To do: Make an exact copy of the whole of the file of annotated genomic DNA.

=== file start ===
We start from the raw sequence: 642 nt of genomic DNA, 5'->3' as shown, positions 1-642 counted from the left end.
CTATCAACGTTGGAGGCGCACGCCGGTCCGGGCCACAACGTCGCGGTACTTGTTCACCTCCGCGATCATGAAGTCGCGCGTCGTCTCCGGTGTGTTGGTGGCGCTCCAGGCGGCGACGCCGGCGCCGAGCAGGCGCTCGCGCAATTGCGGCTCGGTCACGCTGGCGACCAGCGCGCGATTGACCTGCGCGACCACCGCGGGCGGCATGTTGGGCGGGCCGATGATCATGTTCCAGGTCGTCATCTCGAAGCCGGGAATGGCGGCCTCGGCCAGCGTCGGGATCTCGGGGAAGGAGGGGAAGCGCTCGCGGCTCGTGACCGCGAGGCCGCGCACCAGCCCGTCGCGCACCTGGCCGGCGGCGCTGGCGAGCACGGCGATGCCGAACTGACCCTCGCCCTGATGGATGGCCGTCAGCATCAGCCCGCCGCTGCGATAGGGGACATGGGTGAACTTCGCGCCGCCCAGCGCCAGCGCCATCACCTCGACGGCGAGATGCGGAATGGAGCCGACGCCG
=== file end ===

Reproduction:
We start from the raw sequence: 642 nt of genomic DNA, 5'->3' as shown, positions 1-642 counted from the left end.
CTATCAACGTTGGAGGCGCACGCCGGTCCGGGCCACAACGTCGCGGTACTTGTTCACCTCCGCGATCATGAAGTCGCGCGTCGTCTCCGGTGTGTTGGTGGCGCTCCAGGCGGCGACGCCGGCGCCGAGCAGGCGCTCGCGCAATTGCGGCTCGGTCACGCTGGCGACCAGCGCGCGATTGACCTGCGCGACCACCGCGGGCGGCATGTTGGGCGGGCCGATGATCATGTTCCAGGTCGTCATCTCGAAGCCGGGAATGGCGGCCTCGGCCAGCGTCGGGATCTCGGGGAAGGAGGGGAAGCGCTCGCGGCTCGTGACCGCGAGGCCGCGCACCAGCCCGTCGCGCACCTGGCCGGCGGCGCTGGCGAGCACGGCGATGCCGAACTGACCCTCGCCCTGATGGATGGCCGTCAGCATCAGCCCGCCGCTGCGATAGGGGACATGGGTGAACTTCGCGCCGCCCAGCGCCAGCGCCATCACCTCGACGGCGAGATGCGGAATGGAGCCGACGCCG